Pakistan has one of the highest population growth rates in the region. According to the World Development Indicators, the population growth rate in Pakistan stood at 1.95% in 2017. On the other hand, the population growth for India, Bangladesh and Sri Lanka was below 1.14%. The population of Pakistan stands at 207.8 million, according to provisional results of 2017 census reported by the Pakistan Bureau of Statistics, making it the sixth most populous country in the world.
Although in the long run, a large population can be a source of much-needed manpower for industrial development, it can also pose several challenges to developing countries that lack social safety nets such as effective welfare programmes as well as proper healthcare and educational facilities.
Fertility rate is 2.62 children per women in Pakistan, which is contributing to the rapid population growth. All other South Asian countries, except Afghanistan, have fertility rates close to the replacement level of 2.1, which is considered enough to maintain their population levels.
With that, average number of children below the age of 15 years is 3.2. This suggests that the dependency ratio, the number of dependents (who are either between the age of 0 and 14 or are above the age of 65), is too higher to maintain sustained population growth.
Needless to mention, population and development are inversely correlated. Inadequate access to healthcare facilities, poor supply of nutrition to mothers and children, are some of the factors that slow down the pace of development over a period of time.
Children surviving through the critical early years are often likely to be underweight or experience stunted growth. This not only reduces their ability to attend school but also reduces their chances of earning higher levels of income and moving up the social mobility ladder. In essence, such children enter a vicious cycle that keeps their households poor for generations.
According to the data on out-of-school children published by UNICEF for December 2017, 61% of the children from poorer households are out-of-school. Considering that the larger households tend to be the poorest, several children belonging to larger families fail to attain basic primary education. In addition, government expenditure on education as a percentage of GDP was as low as 2.2% in Pakistan.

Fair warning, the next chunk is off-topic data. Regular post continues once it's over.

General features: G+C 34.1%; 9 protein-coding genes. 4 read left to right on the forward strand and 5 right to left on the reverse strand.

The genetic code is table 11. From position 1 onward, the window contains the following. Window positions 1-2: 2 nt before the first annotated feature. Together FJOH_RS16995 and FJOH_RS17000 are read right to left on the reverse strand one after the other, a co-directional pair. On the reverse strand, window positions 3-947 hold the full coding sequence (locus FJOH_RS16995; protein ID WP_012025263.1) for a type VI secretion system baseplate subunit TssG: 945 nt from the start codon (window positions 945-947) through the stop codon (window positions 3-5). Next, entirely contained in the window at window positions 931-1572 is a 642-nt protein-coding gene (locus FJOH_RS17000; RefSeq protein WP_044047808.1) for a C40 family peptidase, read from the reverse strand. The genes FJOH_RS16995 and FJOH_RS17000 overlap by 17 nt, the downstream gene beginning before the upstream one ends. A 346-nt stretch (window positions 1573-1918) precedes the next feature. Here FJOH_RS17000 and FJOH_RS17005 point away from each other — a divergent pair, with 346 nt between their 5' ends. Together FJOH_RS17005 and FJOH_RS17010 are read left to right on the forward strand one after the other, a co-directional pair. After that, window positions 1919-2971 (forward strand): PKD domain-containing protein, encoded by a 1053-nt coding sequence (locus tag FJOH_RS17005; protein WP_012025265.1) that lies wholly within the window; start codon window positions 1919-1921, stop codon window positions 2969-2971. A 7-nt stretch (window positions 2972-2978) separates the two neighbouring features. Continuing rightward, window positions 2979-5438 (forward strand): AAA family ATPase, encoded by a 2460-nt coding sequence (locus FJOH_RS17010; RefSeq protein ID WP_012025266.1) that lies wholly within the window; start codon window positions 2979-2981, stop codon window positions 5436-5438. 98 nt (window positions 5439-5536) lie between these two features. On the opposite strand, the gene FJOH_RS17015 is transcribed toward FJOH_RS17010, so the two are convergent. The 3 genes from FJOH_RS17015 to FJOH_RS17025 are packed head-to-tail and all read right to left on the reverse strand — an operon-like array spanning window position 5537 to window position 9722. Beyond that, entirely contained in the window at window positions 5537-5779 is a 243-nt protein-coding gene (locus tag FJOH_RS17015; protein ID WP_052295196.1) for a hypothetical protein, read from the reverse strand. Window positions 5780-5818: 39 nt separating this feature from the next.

Successful family planning programmes require serious involvement of the government in providing knowledge and easier access of modern methods to the targeted population. In Bangladesh, female outreach workers were crucial in providing door-to-door information, motivation as well as contraceptive items to married couples across the country. In Iran, the clergy played an important role in supporting family planning programmes during the post-war era. Every couple in Iran has to receive mandatory counselling on family planning before being issued a marriage license.
One of the major reasons for the failure of family planning programmes in Pakistan is the apathy shown by successive governments and the conservative groups. As positive results of family planning programmes may take several years to realise due to the hidden momentum, family planning programmes do not receive the desired priority.
There is a direct relationship between educational attainment of females and choice of family size, as women receiving higher levels of education tend to opt for smaller families. Employment opportunities to females in the poorest households can increase the opportunity cost of childbearing, lowering the preference for larger family sizes. Labour-intensive industries, such as the apparel industry, that rely on unskilled and semi-skilled workers should be provided incentives to hire female employees belonging to the poorest households. Employment either on part-time or on contractual basis should also be encouraged. Welfare programmes such as the various income-support programmes must ensure that the recipients not only receive knowledge on but are also incentivised to adopt modern family planning practices.
Published in The Express Tribune, September 10th, 2018.